Govt was above board in Kake dealings, says PM Abe

Japanese Prime Minister Shinzo Abe (right) listens to an opposition Parliament Member as Finance Minister Taro Aso (left) looks on during a special parliamentary committee at the Lower House in Tokyo, Japan, on July 24, 2017.
Japanese Prime Minister Shinzo Abe (right) listens to an opposition Parliament Member as Finance Minister Taro Aso (left) looks on during a special parliamentary committee at the Lower House in Tokyo, Japan, on July 24, 2017. PHOTO: EPA

TOKYO - Japanese Prime Minister Shinzo Abe on Monday (July 24) denied all wrongdoing as he was forced onto the defensive in a parliamentary hearing over an unrelenting cronyism scandal that has threatened his grip on power.

Mr Abe only acceded to the off-season Diet session two weeks ago, as growing public distrust contributed to his Cabinet approval ratings sinking to new lows and his Liberal Democratic Party's (LDP) poor showing in Tokyo polls this month.

Opposition lawmakers came brandishing charts, timelines and photographs for the lower house session that, at moments, was interrupted by jeers and accusations that Mr Abe was lying to cover up his tracks.

The prime minister faces more questioning on Tuesday in the upper house of parliament.

Mr Abe has been implicated by allegations that he had pulled strings to help the educational institution Kake Gakuen, which is run by his close friend Kotaro Kake, win a bid to set up a veterinary school.

Documents leaked to the media in the past two months had implied there was implicit pressure from the top echelons of government to grant Kake Gakuen the permit in an alleged rubber-stamp deal.

Mr Abe on Monday reiterated that due process was given to the bid put in by Kake Gakuen, even as former top education ministry bureaucrat Kihei Maekawa said there was "behind-the-scenes manoeuvring".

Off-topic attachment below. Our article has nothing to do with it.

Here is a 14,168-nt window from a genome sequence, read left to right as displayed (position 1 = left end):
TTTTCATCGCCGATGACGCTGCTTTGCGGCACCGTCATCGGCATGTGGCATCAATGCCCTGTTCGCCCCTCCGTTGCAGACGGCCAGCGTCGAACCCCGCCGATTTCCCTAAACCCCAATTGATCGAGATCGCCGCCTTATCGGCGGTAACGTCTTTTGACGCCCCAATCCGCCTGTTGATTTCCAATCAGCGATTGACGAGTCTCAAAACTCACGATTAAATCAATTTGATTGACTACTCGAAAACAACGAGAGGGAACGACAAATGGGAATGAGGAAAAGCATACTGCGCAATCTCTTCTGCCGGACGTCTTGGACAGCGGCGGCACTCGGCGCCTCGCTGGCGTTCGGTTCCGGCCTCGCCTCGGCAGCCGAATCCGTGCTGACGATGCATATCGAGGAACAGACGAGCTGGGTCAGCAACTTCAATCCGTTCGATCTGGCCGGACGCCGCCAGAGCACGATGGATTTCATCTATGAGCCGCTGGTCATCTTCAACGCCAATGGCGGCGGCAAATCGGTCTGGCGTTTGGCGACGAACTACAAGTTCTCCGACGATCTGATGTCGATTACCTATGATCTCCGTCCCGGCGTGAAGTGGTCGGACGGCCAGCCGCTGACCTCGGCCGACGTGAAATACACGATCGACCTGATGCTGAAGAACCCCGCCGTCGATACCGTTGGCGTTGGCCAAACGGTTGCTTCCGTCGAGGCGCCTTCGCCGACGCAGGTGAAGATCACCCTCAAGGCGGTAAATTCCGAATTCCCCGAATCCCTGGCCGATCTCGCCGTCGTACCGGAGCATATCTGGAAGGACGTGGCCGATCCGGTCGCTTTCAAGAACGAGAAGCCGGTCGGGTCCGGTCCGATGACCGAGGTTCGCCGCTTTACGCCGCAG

The prime minister kicked off the session by acknowledging his ties with Mr Kake could have led to public misperceptions that favours had been granted. He said Mr Kake has been "a friend since my student days, and from way before I became a politician".

 
 

Their friendship came under intense scrutiny yesterday, with opposition lawmakers rolling out photographs of the duo playing golf and having meals together.

"Mr Kake is my friend, but he has never tried to leverage on my status or position in his accomplishments," he said. "I would like to very clearly and firmly state there is absolutely no way that (Mr Kake) asked for the government's approval for the establishment of the school."

Mr Abe added that he only found out Kake Gakuen was awarded the contract in January this year, stressing that he had never discussed the opening of a new veterinary school during his meetings with Mr Kake.

That comment incited disbelieving taunts from opposition lawmakers, who noted the existence of documents from last year that suggest Mr Abe had a hand in swaying bureaucratic opinion.

Mr Maekawa on Monday clashed with Mr Abe's special advisor Hiroto Izumi. Mr Maekawa said, referring to Kake Gakuen: "On Sept 9 last year, I remember (Mr Izumi) ordering our ministry to allow a swift opening of a school in the government's special deregulated zone. He said that the prime minister cannot openly say that himself, so he said he was telling us instead."

Mr Izumi flatly denied the accusation, saying that he would have remembered if he had "said anything extreme".

New veterinary schools have been barred from opening in Japan for more than 50 years, due to a glut of animal doctors in the country. The school by Kake Gakuen was being planned for Ehime prefecture south of Hiroshima, where rules have been relaxed as part of a national deregulated zone.

Mr Abe on Monday also resisted opposition calls to dismiss his defence chief Tomomi Inada, who denied her purported role in assenting to the cover-up of mission logs of Japanese troops in South Sudan.

But the gaffe-prone minister is still widely expected to be replaced in an upcoming Cabinet reshuffle next month.